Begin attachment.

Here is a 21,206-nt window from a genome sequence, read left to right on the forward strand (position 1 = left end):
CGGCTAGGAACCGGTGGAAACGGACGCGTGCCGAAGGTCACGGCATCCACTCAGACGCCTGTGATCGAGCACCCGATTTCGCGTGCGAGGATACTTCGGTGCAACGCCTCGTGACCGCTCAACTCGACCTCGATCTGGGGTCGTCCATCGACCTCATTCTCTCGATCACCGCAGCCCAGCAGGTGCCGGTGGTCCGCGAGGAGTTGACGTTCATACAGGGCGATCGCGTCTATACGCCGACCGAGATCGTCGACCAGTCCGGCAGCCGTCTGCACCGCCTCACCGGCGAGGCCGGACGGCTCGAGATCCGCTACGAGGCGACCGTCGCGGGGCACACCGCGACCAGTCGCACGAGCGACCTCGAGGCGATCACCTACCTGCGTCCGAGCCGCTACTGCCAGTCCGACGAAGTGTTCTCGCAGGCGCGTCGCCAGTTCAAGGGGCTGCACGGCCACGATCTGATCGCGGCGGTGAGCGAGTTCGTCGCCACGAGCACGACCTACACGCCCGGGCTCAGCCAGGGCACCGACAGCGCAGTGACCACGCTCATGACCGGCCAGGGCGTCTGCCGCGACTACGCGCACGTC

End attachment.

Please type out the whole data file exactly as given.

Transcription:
Here is a 21,206-nt window from a genome sequence, read left to right on the forward strand (position 1 = left end):
CGGCTAGGAACCGGTGGAAACGGACGCGTGCCGAAGGTCACGGCATCCACTCAGACGCCTGTGATCGAGCACCCGATTTCGCGTGCGAGGATACTTCGGTGCAACGCCTCGTGACCGCTCAACTCGACCTCGATCTGGGGTCGTCCATCGACCTCATTCTCTCGATCACCGCAGCCCAGCAGGTGCCGGTGGTCCGCGAGGAGTTGACGTTCATACAGGGCGATCGCGTCTATACGCCGACCGAGATCGTCGACCAGTCCGGCAGCCGTCTGCACCGCCTCACCGGCGAGGCCGGACGGCTCGAGATCCGCTACGAGGCGACCGTCGCGGGGCACACCGCGACCAGTCGCACGAGCGACCTCGAGGCGATCACCTACCTGCGTCCGAGCCGCTACTGCCAGTCCGACGAAGTGTTCTCGCAGGCGCGTCGCCAGTTCAAGGGGCTGCACGGCCACGATCTGATCGCGGCGGTGAGCGAGTTCGTCGCCACGAGCACGACCTACACGCCCGGGCTCAGCCAGGGCACCGACAGCGCAGTGACCACGCTCATGACCGGCCAGGGCGTCTGCCGCGACTACGCGCACGTC